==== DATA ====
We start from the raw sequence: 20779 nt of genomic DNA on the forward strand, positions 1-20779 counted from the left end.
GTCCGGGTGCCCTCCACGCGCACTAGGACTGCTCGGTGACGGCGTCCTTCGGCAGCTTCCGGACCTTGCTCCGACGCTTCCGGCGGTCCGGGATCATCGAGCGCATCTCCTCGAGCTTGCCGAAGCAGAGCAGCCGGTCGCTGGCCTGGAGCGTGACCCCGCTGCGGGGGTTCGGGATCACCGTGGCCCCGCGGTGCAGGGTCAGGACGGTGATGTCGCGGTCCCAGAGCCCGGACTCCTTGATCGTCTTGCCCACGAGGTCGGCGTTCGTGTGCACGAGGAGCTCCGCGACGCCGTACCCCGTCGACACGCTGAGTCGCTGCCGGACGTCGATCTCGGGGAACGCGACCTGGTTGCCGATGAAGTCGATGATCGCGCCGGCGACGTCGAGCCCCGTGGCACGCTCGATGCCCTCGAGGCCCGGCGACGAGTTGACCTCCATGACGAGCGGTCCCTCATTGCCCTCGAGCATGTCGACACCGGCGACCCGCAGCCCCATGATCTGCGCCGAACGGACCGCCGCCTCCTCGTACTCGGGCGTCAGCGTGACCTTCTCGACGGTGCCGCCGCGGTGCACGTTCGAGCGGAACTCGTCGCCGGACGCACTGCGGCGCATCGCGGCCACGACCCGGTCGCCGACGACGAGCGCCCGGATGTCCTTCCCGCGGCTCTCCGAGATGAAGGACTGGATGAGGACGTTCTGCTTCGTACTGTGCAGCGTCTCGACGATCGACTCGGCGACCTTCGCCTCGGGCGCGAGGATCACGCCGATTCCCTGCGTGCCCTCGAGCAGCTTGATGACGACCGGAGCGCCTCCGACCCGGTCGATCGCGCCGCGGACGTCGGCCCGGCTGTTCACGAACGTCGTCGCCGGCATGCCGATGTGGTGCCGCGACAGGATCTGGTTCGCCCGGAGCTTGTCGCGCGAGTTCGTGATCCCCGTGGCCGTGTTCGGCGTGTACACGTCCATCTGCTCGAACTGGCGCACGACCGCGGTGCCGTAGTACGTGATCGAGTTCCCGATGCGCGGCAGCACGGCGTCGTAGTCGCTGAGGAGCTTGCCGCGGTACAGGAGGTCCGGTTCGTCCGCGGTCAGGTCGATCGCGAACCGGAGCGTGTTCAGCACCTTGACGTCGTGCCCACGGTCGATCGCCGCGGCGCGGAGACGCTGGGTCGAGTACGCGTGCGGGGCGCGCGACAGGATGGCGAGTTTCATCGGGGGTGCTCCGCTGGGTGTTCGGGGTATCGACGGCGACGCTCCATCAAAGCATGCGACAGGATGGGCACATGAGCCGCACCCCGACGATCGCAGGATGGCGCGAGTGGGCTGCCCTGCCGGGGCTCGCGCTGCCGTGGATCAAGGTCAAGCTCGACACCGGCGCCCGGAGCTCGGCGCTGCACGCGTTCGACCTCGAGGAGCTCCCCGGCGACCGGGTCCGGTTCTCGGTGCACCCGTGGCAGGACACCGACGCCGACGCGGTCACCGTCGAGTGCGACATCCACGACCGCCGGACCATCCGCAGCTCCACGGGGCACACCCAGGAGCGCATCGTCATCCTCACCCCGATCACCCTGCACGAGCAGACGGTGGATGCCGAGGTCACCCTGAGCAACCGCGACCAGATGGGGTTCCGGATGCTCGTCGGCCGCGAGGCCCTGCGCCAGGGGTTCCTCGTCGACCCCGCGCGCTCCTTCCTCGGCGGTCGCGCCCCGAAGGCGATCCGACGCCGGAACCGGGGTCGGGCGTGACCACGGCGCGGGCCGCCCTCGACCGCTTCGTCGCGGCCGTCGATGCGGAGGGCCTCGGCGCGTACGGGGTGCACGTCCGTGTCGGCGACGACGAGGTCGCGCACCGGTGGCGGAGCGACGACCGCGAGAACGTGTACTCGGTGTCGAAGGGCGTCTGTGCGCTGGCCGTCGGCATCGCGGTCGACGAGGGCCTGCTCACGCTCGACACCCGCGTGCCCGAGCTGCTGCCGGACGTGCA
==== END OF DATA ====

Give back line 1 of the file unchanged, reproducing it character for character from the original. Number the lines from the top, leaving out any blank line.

We start from the raw sequence: 20779 nt of genomic DNA on the forward strand, positions 1-20779 counted from the left end.